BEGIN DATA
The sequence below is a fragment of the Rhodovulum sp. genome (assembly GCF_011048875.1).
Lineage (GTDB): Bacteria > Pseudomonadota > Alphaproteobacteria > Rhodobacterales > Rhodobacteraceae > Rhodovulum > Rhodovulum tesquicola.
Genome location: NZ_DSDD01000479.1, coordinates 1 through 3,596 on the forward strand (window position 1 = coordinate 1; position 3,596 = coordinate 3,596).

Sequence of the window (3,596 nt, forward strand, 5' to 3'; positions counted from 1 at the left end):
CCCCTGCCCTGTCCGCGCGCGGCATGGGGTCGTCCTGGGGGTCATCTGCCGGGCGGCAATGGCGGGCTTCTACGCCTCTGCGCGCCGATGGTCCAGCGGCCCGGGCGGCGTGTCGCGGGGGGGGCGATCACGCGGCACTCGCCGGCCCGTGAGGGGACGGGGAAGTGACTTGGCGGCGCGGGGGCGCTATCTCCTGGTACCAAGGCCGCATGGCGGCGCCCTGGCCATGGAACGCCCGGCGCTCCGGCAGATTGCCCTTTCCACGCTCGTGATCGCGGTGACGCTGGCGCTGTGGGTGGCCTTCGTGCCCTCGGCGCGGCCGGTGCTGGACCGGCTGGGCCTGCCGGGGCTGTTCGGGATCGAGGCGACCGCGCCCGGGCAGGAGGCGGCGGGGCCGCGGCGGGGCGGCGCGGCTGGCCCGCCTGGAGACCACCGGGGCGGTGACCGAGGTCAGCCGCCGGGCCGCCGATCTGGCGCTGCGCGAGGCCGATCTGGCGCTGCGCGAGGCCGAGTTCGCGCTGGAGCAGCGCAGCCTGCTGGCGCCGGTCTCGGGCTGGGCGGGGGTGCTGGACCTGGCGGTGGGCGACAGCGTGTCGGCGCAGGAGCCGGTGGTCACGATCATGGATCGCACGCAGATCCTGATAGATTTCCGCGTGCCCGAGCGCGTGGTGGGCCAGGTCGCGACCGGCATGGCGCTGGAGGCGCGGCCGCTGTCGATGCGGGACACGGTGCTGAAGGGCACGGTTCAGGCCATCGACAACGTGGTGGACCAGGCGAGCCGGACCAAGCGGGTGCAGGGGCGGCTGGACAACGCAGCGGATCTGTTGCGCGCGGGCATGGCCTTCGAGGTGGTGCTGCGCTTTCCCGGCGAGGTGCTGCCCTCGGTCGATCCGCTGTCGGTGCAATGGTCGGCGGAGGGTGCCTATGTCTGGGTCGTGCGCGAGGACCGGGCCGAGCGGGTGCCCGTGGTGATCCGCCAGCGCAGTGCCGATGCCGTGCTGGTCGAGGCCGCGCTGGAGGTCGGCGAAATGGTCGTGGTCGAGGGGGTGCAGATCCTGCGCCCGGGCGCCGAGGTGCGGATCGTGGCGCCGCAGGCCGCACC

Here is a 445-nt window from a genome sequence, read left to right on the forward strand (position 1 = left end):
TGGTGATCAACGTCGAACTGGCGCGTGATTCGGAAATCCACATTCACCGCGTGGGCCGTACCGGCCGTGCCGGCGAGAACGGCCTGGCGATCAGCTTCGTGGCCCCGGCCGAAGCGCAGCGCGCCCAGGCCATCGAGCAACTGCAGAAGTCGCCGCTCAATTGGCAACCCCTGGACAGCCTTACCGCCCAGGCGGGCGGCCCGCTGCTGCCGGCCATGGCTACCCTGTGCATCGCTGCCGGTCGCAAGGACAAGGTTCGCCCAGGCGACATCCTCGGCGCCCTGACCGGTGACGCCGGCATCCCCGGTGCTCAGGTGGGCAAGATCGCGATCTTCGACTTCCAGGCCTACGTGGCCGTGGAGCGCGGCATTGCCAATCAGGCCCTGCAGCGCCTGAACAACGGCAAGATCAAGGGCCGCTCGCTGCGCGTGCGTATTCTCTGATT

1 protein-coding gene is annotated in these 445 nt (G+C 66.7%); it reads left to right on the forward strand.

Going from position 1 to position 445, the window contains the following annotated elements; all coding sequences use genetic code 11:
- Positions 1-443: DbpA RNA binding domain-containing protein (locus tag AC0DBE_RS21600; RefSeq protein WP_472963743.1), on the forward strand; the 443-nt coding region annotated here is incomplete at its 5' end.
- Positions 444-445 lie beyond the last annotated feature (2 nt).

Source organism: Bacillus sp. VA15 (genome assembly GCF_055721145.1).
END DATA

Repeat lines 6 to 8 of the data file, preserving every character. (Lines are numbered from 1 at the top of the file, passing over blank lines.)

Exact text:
Here is a 445-nt window from a genome sequence, read left to right on the forward strand (position 1 = left end):
TGGTGATCAACGTCGAACTGGCGCGTGATTCGGAAATCCACATTCACCGCGTGGGCCGTACCGGCCGTGCCGGCGAGAACGGCCTGGCGATCAGCTTCGTGGCCCCGGCCGAAGCGCAGCGCGCCCAGGCCATCGAGCAACTGCAGAAGTCGCCGCTCAATTGGCAACCCCTGGACAGCCTTACCGCCCAGGCGGGCGGCCCGCTGCTGCCGGCCATGGCTACCCTGTGCATCGCTGCCGGTCGCAAGGACAAGGTTCGCCCAGGCGACATCCTCGGCGCCCTGACCGGTGACGCCGGCATCCCCGGTGCTCAGGTGGGCAAGATCGCGATCTTCGACTTCCAGGCCTACGTGGCCGTGGAGCGCGGCATTGCCAATCAGGCCCTGCAGCGCCTGAACAACGGCAAGATCAAGGGCCGCTCGCTGCGCGTGCGTATTCTCTGATT

1 protein-coding gene is annotated in these 445 nt (G+C 66.7%); it reads left to right on the forward strand.